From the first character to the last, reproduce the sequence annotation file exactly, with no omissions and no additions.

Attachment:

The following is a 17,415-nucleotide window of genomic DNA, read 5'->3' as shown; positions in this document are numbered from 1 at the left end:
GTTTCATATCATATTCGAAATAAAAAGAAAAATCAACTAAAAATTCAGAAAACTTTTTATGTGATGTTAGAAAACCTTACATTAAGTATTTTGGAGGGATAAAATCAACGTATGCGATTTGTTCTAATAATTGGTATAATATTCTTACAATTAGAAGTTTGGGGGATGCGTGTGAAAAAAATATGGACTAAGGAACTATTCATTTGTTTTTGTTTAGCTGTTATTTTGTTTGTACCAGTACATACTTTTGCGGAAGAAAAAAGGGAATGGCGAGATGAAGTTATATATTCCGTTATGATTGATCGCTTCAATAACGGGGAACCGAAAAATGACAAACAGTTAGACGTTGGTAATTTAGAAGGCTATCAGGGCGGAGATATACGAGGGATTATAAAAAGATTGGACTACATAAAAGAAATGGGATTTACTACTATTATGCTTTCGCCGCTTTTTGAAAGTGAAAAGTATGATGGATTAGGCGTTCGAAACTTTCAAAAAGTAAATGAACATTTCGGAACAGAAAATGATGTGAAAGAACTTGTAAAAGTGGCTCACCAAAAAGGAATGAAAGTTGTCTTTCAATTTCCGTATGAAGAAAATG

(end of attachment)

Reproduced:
The following is a 17,415-nucleotide window of genomic DNA, read 5'->3' as shown; positions in this document are numbered from 1 at the left end:
GTTTCATATCATATTCGAAATAAAAAGAAAAATCAACTAAAAATTCAGAAAACTTTTTATGTGATGTTAGAAAACCTTACATTAAGTATTTTGGAGGGATAAAATCAACGTATGCGATTTGTTCTAATAATTGGTATAATATTCTTACAATTAGAAGTTTGGGGGATGCGTGTGAAAAAAATATGGACTAAGGAACTATTCATTTGTTTTTGTTTAGCTGTTATTTTGTTTGTACCAGTACATACTTTTGCGGAAGAAAAAAGGGAATGGCGAGATGAAGTTATATATTCCGTTATGATTGATCGCTTCAATAACGGGGAACCGAAAAATGACAAACAGTTAGACGTTGGTAATTTAGAAGGCTATCAGGGCGGAGATATACGAGGGATTATAAAAAGATTGGACTACATAAAAGAAATGGGATTTACTACTATTATGCTTTCGCCGCTTTTTGAAAGTGAAAAGTATGATGGATTAGGCGTTCGAAACTTTCAAAAAGTAAATGAACATTTCGGAACAGAAAATGATGTGAAAGAACTTGTAAAAGTGGCTCACCAAAAAGGAATGAAAGTTGTCTTTCAATTTCCGTATGAAGAAAATG